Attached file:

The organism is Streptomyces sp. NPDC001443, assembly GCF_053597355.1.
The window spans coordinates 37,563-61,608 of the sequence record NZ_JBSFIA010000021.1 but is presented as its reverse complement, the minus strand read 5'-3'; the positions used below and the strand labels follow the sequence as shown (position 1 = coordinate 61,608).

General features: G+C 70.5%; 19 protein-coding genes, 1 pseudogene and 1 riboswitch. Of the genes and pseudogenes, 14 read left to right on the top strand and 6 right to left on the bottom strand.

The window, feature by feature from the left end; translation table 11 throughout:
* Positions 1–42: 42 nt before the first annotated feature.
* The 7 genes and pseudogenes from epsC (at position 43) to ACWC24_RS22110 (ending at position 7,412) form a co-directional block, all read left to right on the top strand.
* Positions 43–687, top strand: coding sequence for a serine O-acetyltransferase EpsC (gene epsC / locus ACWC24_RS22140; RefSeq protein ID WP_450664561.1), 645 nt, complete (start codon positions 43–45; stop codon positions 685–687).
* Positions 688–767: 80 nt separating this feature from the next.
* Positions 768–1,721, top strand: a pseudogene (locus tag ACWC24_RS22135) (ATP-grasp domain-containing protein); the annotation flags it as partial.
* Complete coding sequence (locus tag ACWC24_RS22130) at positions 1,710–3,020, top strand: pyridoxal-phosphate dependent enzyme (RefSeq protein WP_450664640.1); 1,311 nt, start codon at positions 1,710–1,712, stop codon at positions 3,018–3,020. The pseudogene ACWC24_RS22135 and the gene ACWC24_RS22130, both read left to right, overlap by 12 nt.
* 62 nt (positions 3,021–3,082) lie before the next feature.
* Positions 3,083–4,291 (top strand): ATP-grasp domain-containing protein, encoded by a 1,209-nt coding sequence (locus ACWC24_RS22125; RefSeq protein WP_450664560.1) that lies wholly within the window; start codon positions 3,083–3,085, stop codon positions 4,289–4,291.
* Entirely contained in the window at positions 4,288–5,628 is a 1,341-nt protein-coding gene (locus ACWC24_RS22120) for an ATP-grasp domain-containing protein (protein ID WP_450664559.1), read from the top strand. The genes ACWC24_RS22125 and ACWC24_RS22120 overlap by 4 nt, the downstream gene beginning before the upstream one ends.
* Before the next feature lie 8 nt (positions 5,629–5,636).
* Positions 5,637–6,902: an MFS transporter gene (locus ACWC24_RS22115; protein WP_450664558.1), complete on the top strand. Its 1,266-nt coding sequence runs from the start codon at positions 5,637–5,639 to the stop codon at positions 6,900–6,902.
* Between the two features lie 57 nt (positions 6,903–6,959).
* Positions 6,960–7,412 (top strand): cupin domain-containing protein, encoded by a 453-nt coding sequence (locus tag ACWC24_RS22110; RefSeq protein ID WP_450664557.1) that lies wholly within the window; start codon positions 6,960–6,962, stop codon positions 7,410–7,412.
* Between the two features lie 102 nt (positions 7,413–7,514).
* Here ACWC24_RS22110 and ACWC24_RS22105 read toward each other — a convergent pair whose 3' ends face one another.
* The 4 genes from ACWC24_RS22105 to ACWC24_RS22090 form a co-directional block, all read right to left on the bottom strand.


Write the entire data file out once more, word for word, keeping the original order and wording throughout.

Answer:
The organism is Streptomyces sp. NPDC001443, assembly GCF_053597355.1.
The window spans coordinates 37,563-61,608 of the sequence record NZ_JBSFIA010000021.1 but is presented as its reverse complement, the minus strand read 5'-3'; the positions used below and the strand labels follow the sequence as shown (position 1 = coordinate 61,608).

General features: G+C 70.5%; 19 protein-coding genes, 1 pseudogene and 1 riboswitch. Of the genes and pseudogenes, 14 read left to right on the top strand and 6 right to left on the bottom strand.

The window, feature by feature from the left end; translation table 11 throughout:
* Positions 1–42: 42 nt before the first annotated feature.
* The 7 genes and pseudogenes from epsC (at position 43) to ACWC24_RS22110 (ending at position 7,412) form a co-directional block, all read left to right on the top strand.
* Positions 43–687, top strand: coding sequence for a serine O-acetyltransferase EpsC (gene epsC / locus ACWC24_RS22140; RefSeq protein ID WP_450664561.1), 645 nt, complete (start codon positions 43–45; stop codon positions 685–687).
* Positions 688–767: 80 nt separating this feature from the next.
* Positions 768–1,721, top strand: a pseudogene (locus tag ACWC24_RS22135) (ATP-grasp domain-containing protein); the annotation flags it as partial.
* Complete coding sequence (locus tag ACWC24_RS22130) at positions 1,710–3,020, top strand: pyridoxal-phosphate dependent enzyme (RefSeq protein WP_450664640.1); 1,311 nt, start codon at positions 1,710–1,712, stop codon at positions 3,018–3,020. The pseudogene ACWC24_RS22135 and the gene ACWC24_RS22130, both read left to right, overlap by 12 nt.
* 62 nt (positions 3,021–3,082) lie before the next feature.
* Positions 3,083–4,291 (top strand): ATP-grasp domain-containing protein, encoded by a 1,209-nt coding sequence (locus ACWC24_RS22125; RefSeq protein WP_450664560.1) that lies wholly within the window; start codon positions 3,083–3,085, stop codon positions 4,289–4,291.
* Entirely contained in the window at positions 4,288–5,628 is a 1,341-nt protein-coding gene (locus ACWC24_RS22120) for an ATP-grasp domain-containing protein (protein ID WP_450664559.1), read from the top strand. The genes ACWC24_RS22125 and ACWC24_RS22120 overlap by 4 nt, the downstream gene beginning before the upstream one ends.
* Before the next feature lie 8 nt (positions 5,629–5,636).
* Positions 5,637–6,902: an MFS transporter gene (locus ACWC24_RS22115; protein WP_450664558.1), complete on the top strand. Its 1,266-nt coding sequence runs from the start codon at positions 5,637–5,639 to the stop codon at positions 6,900–6,902.
* Between the two features lie 57 nt (positions 6,903–6,959).
* Positions 6,960–7,412 (top strand): cupin domain-containing protein, encoded by a 453-nt coding sequence (locus tag ACWC24_RS22110; RefSeq protein ID WP_450664557.1) that lies wholly within the window; start codon positions 6,960–6,962, stop codon positions 7,410–7,412.
* Between the two features lie 102 nt (positions 7,413–7,514).
* Here ACWC24_RS22110 and ACWC24_RS22105 read toward each other — a convergent pair whose 3' ends face one another.
* The 4 genes from ACWC24_RS22105 to ACWC24_RS22090 form a co-directional block, all read right to left on the bottom strand.